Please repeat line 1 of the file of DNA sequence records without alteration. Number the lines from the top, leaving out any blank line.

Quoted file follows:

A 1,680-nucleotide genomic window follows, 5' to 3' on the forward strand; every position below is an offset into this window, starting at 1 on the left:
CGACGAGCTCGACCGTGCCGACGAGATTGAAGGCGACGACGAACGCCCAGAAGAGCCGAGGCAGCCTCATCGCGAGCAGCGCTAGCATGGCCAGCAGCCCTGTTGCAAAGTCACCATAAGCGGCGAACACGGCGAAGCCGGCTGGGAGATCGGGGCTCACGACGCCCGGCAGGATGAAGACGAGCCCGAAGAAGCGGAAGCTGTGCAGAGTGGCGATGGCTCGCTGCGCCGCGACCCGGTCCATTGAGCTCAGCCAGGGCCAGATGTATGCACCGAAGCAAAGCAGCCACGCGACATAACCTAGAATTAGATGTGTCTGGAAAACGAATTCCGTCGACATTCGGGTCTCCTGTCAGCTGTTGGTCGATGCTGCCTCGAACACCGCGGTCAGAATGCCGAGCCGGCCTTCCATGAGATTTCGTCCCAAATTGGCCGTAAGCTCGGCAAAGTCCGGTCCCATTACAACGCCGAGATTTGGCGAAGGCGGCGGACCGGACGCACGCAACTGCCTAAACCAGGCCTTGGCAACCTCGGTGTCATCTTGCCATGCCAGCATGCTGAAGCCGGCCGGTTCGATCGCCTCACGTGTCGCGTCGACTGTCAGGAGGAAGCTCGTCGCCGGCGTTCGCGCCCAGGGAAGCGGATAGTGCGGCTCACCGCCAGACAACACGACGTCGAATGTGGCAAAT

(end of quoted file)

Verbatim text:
A 1,680-nucleotide genomic window follows, 5' to 3' on the forward strand; every position below is an offset into this window, starting at 1 on the left: